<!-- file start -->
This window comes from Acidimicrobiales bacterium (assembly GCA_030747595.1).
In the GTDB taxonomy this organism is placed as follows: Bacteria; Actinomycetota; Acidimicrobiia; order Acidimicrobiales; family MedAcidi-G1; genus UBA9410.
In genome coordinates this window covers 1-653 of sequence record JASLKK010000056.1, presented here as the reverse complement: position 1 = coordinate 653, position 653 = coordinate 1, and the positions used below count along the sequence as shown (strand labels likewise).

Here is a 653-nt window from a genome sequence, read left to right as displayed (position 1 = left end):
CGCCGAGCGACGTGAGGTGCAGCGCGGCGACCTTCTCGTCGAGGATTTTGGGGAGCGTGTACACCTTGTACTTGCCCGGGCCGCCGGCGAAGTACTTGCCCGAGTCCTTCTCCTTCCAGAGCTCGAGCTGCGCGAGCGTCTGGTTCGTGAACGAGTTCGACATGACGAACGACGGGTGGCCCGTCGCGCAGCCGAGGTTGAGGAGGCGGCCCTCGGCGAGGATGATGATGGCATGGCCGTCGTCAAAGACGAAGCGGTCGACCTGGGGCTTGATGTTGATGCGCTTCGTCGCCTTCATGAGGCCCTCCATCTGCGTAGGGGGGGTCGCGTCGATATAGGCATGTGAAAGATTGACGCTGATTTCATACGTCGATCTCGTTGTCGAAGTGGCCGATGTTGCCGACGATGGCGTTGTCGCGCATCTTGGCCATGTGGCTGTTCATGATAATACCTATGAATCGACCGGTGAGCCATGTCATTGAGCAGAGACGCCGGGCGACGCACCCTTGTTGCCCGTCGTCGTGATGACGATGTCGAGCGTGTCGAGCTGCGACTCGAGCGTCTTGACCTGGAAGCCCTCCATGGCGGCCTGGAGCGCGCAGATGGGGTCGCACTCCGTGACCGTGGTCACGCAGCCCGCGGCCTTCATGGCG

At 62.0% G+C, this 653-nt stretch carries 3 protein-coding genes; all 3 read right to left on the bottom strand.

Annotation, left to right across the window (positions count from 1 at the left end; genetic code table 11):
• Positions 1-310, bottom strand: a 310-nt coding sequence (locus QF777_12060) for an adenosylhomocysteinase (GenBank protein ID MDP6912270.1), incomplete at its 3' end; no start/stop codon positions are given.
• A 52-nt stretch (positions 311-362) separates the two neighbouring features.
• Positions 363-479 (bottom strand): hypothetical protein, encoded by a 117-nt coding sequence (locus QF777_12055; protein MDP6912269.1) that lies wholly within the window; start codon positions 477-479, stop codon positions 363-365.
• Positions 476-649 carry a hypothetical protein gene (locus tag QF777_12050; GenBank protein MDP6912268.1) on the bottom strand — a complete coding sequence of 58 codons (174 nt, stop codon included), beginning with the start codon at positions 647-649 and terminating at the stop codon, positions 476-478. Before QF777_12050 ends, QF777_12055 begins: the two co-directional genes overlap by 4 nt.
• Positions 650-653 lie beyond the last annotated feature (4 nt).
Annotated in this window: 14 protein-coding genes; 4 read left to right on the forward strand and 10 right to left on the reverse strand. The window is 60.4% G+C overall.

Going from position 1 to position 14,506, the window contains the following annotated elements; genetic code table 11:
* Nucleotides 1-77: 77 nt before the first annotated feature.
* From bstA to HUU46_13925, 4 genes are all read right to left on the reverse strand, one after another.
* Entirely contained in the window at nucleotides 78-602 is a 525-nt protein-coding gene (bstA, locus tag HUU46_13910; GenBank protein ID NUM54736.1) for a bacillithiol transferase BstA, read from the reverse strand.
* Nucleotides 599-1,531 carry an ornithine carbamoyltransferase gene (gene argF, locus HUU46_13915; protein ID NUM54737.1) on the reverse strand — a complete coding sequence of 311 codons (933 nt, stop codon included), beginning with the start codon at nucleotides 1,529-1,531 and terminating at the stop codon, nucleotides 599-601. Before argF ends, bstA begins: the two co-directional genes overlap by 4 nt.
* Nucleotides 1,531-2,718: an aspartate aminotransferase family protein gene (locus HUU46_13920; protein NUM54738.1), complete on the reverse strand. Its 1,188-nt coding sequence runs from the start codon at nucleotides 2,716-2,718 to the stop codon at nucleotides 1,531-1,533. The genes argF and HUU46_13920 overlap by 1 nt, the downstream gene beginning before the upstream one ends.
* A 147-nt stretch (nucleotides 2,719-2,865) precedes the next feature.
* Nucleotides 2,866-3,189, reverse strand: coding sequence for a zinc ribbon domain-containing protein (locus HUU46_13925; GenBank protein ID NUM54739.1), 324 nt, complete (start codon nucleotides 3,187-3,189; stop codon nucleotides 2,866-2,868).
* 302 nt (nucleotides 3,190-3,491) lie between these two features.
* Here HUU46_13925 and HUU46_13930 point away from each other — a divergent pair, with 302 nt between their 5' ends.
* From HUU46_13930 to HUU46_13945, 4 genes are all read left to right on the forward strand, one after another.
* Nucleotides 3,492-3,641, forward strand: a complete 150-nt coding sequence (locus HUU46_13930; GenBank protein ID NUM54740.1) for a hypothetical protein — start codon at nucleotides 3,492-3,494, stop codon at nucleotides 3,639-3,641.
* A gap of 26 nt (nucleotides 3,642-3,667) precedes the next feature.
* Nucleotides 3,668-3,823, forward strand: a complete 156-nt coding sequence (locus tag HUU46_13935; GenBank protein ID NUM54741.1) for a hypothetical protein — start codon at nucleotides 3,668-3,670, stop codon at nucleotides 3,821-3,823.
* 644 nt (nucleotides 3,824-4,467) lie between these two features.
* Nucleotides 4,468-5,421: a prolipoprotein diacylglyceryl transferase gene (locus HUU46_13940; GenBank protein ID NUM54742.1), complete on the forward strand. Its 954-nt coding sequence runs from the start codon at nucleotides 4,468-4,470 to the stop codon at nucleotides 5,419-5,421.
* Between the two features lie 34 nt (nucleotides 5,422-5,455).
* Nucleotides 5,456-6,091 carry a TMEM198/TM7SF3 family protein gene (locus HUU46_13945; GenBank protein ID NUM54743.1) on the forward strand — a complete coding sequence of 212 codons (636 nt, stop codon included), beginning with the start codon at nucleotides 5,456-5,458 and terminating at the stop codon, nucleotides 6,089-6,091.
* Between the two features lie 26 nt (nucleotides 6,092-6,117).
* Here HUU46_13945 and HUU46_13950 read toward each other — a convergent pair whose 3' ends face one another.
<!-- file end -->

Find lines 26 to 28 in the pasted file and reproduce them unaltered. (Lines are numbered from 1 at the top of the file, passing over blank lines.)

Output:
* A gap of 26 nt (nucleotides 3,642-3,667) precedes the next feature.
* Nucleotides 3,668-3,823, forward strand: a complete 156-nt coding sequence (locus tag HUU46_13935; GenBank protein ID NUM54741.1) for a hypothetical protein — start codon at nucleotides 3,668-3,670, stop codon at nucleotides 3,821-3,823.
* 644 nt (nucleotides 3,824-4,467) lie between these two features.